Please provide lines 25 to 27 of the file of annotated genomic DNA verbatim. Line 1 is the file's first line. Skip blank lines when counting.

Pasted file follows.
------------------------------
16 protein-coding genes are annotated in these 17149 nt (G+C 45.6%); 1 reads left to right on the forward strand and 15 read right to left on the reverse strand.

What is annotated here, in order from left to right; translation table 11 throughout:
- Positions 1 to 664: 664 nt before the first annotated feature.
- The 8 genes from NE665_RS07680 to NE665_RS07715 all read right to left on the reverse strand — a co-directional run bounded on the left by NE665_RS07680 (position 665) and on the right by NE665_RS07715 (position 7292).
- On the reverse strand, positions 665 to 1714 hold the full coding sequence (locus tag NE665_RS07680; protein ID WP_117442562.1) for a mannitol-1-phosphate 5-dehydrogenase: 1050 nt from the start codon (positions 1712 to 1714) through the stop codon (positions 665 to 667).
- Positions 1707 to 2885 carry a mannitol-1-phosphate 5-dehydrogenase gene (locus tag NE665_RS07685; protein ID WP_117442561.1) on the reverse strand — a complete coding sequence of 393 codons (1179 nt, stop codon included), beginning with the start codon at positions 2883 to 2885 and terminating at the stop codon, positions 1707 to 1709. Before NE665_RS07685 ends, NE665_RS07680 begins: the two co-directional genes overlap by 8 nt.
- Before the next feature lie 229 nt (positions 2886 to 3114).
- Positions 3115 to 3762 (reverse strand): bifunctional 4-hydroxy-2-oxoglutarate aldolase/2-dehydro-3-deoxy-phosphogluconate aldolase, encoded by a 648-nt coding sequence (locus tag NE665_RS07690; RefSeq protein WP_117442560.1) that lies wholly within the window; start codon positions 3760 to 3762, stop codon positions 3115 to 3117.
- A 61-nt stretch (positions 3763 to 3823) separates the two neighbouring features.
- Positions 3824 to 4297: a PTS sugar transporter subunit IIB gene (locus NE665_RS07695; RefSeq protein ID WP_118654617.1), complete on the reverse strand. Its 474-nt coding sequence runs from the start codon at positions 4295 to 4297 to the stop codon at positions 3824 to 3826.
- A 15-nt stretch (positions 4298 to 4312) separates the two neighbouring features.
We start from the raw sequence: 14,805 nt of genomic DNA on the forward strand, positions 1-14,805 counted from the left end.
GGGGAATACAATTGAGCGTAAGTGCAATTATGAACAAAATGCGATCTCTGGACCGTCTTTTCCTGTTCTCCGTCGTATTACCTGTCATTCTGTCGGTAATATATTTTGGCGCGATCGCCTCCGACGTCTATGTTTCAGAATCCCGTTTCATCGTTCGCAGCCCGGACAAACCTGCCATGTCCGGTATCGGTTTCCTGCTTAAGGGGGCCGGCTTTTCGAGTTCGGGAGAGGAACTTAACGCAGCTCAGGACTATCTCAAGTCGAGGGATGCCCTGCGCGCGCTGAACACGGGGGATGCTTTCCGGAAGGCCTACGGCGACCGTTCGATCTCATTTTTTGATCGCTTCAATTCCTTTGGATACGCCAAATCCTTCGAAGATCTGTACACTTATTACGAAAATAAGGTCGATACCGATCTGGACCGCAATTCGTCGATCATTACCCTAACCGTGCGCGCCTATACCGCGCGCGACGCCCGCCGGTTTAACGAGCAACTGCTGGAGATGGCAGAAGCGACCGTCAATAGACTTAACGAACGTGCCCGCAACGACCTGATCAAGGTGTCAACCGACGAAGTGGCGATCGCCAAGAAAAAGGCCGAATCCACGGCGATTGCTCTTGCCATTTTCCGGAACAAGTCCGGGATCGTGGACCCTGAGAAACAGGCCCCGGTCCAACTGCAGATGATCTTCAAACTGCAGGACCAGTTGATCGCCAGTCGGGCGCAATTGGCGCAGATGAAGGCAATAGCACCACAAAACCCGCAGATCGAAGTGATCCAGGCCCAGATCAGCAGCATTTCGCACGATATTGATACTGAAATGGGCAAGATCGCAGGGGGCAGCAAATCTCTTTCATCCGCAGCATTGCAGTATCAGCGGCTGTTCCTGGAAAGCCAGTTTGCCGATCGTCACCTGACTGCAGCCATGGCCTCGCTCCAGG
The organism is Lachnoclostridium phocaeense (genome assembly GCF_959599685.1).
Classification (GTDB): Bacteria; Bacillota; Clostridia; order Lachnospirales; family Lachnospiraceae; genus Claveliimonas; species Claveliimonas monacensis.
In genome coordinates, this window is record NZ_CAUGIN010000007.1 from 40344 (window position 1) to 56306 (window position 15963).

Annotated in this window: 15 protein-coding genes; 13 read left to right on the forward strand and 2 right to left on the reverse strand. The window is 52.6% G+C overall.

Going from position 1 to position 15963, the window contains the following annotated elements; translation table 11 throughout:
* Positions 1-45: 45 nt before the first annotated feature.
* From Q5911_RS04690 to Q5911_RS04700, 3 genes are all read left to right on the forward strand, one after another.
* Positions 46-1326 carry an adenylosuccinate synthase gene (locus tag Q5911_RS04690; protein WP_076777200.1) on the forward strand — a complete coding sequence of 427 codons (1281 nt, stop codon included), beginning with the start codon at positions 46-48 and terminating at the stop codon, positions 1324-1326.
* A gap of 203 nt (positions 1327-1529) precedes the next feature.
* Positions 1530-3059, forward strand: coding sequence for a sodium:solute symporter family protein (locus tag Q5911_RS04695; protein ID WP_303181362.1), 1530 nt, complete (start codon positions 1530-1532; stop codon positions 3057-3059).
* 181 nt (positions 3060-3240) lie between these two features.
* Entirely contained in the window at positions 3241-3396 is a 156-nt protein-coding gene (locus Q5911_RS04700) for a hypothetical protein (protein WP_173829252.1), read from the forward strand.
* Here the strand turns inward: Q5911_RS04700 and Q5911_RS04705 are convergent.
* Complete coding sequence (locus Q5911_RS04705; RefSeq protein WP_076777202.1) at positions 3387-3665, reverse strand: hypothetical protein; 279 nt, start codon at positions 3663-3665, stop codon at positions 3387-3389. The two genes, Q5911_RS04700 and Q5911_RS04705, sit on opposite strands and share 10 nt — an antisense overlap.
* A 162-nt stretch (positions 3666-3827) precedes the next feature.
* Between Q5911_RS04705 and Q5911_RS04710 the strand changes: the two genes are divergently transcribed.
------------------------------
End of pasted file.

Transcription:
* Entirely contained in the window at positions 3241-3396 is a 156-nt protein-coding gene (locus Q5911_RS04700) for a hypothetical protein (protein WP_173829252.1), read from the forward strand.
* Here the strand turns inward: Q5911_RS04700 and Q5911_RS04705 are convergent.
* Complete coding sequence (locus Q5911_RS04705; RefSeq protein WP_076777202.1) at positions 3387-3665, reverse strand: hypothetical protein; 279 nt, start codon at positions 3663-3665, stop codon at positions 3387-3389. The two genes, Q5911_RS04700 and Q5911_RS04705, sit on opposite strands and share 10 nt — an antisense overlap.